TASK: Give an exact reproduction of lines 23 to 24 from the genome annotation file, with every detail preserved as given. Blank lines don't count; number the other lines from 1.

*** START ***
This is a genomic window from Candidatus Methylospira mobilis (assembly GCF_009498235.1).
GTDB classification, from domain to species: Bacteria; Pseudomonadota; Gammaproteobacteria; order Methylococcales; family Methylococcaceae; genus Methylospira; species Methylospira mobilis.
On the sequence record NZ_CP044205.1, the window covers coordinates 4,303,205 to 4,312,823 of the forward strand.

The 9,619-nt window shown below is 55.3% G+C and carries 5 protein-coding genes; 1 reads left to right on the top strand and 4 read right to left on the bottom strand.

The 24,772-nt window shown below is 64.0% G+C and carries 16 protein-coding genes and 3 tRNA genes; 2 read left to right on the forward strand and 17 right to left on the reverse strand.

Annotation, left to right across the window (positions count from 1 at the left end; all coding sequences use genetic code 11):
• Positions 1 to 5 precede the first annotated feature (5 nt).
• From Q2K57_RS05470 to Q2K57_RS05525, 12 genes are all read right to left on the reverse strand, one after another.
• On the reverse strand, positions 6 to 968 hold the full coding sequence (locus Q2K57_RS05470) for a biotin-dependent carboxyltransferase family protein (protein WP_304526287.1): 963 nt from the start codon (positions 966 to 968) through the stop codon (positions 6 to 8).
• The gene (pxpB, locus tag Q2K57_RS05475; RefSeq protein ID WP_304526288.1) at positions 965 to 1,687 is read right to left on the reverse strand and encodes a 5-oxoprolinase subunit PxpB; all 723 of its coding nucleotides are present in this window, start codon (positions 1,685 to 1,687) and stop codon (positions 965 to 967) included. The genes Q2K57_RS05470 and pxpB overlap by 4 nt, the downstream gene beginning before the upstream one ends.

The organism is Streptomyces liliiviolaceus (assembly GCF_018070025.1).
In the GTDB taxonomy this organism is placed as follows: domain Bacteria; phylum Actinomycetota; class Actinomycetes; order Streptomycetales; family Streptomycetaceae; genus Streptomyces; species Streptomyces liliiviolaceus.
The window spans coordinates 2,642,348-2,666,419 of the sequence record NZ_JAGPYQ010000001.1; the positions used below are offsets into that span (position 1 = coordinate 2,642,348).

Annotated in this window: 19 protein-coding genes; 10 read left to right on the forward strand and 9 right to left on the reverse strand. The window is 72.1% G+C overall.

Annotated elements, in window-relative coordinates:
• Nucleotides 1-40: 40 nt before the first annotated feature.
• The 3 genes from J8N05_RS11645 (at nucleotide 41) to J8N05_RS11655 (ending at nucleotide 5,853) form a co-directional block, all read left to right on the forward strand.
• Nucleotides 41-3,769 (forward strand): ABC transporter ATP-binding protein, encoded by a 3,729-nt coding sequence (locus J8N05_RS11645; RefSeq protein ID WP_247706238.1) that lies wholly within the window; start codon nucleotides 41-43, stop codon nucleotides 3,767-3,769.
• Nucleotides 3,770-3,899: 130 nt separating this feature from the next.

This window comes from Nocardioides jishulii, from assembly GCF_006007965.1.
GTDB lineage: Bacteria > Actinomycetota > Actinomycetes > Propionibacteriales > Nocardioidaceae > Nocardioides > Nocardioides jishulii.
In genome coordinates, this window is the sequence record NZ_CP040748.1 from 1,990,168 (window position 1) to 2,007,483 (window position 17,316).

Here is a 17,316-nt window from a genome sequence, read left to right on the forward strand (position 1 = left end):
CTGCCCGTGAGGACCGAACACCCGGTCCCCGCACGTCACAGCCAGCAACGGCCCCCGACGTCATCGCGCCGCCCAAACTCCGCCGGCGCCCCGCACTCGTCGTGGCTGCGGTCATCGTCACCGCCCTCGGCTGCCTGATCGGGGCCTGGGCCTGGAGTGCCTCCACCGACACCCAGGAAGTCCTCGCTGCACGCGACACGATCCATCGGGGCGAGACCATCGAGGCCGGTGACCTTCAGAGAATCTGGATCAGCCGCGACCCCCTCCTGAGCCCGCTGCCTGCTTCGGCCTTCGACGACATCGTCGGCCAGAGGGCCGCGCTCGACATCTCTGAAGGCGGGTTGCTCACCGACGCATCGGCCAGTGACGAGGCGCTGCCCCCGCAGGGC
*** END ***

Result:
Here is a 17,316-nt window from a genome sequence, read left to right on the forward strand (position 1 = left end):
CTGCCCGTGAGGACCGAACACCCGGTCCCCGCACGTCACAGCCAGCAACGGCCCCCGACGTCATCGCGCCGCCCAAACTCCGCCGGCGCCCCGCACTCGTCGTGGCTGCGGTCATCGTCACCGCCCTCGGCTGCCTGATCGGGGCCTGGGCCTGGAGTGCCTCCACCGACACCCAGGAAGTCCTCGCTGCACGCGACACGATCCATCGGGGCGAGACCATCGAGGCCGGTGACCTTCAGAGAATCTGGATCAGCCGCGACCCCCTCCTGAGCCCGCTGCCTGCTTCGGCCTTCGACGACATCGTCGGCCAGAGGGCCGCGCTCGACATCTCTGAAGGCGGGTTGCTCACCGACGCATCGGCCAGTGACGAGGCGCTGCCCCCGCAGGGC